New Arboretum Site Signs

  If you’re a frequent visitor to Fort Williams Park, you’ve probably noticed the white diamond-shaped signs designating present and future landscape restoration sites. Bringing alive long-range plans for the Park, each sign provides you with a link and QR code to view the history of the location and identify invasive or native plants. Restoration of…

Ferns & Fiddleheads

In the Arboretum at Fort Williams Park, two of our most abundant native plants are the hay-scented fern, Dennstaedtia punctilobula, and sweetfern, Comptonia peregrina, which is classified as a shrub. Both of these plants are able to tolerate full sun and hot, dry conditions. The addition of native ferns and low-growing shrubs are a great…

Time Your Mulch

  Adding mulch too early in the spring will delay plant growth, as mulch will keep the soil cool. On the other side of our growing season, adding mulch too soon in the fall will keep the soil warm (and moist) for a longer period of time, which can increase the incidence of disease. Winters…

Worms, Worms, The Magical Fruit

Vermicomposting is a fantastic way to turn your kitchen scraps into incredibly nutrient rich soil for your houseplants and your garden. I recommend starting this process now, indoors, while we have a slight lull in our seasons and spring fever has yet to fully set in. A properly created worm bin will not emit unsavory…

Winter Poison Ivy

One of the benefits of a mild start to our winter is the extended opportunity to bundle up and go to work outside. You may be noticing the messy, jumbled, twisted shapes of shrubs and vines you want to get rid of. I say go for it! One vine that can be particularly pesky and…

A Bittersweet Holiday? Not!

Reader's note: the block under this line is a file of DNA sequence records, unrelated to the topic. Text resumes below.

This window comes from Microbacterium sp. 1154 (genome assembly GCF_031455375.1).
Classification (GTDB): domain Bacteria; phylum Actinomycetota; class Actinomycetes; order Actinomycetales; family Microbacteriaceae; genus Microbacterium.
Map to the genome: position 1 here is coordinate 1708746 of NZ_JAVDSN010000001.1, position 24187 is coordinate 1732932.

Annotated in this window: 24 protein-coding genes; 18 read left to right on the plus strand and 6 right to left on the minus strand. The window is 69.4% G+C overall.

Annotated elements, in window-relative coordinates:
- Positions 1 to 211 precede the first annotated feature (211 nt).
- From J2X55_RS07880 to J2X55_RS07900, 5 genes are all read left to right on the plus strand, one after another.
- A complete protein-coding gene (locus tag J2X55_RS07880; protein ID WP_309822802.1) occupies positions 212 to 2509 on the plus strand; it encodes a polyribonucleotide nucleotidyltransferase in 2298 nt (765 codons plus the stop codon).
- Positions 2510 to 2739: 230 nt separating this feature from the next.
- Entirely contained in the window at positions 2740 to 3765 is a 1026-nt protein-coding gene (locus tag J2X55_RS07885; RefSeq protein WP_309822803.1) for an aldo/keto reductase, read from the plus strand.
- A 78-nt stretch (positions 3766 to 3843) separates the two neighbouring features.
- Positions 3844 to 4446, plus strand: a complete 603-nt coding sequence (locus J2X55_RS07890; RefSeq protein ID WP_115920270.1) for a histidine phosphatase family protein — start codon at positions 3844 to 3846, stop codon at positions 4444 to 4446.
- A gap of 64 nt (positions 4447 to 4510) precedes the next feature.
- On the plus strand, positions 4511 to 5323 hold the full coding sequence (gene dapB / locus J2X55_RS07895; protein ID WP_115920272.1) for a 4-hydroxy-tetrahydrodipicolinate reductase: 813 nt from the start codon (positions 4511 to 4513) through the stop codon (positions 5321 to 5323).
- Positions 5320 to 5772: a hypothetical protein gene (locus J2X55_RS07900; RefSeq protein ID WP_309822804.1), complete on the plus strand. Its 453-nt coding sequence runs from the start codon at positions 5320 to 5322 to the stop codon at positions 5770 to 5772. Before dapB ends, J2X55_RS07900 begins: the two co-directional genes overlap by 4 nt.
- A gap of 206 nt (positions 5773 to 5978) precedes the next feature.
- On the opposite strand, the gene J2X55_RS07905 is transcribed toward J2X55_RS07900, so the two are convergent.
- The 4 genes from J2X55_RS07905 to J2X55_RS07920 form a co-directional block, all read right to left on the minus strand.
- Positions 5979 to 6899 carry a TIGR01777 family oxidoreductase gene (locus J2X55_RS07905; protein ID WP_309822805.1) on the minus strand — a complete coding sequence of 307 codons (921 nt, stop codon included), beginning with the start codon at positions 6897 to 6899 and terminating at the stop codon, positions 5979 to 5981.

Aren’t bittersweet berries beautiful this time of year? It’s almost like nature is providing you with all the makings for a gorgeous fall or holiday wreath for your door. But wait—IT’S A TRICK! The berries of the bittersweet are deliciously colored in bright reds, oranges and yellows to attract birds to eat and spread the…

Milkweed and Monarchs

Fort Williams Park provides us with endless opportunities to learn about our world. Both Cliffside and Lighthouse View are examples of environmental reclamation, with native plants flourishing and wildlife habitat being re-established. Alterations in habitat, however well-intentioned, result in changes in wildlife populations. Disruption and widespread loss of milkweed is one example. Milkweed is critical…

Apple Trees At Cliffside

If you’ve been to Cliffside recently, you’ve undoubtedly noticed an abundance of apples blanketing the ground. It’s a beautiful sight and a cue to the arrival of fall. All across Maine, apple growers are reporting an overabundant crop. A plethora of fruit is typically nature’s signal of a harsher season ahead (the rose hips are…

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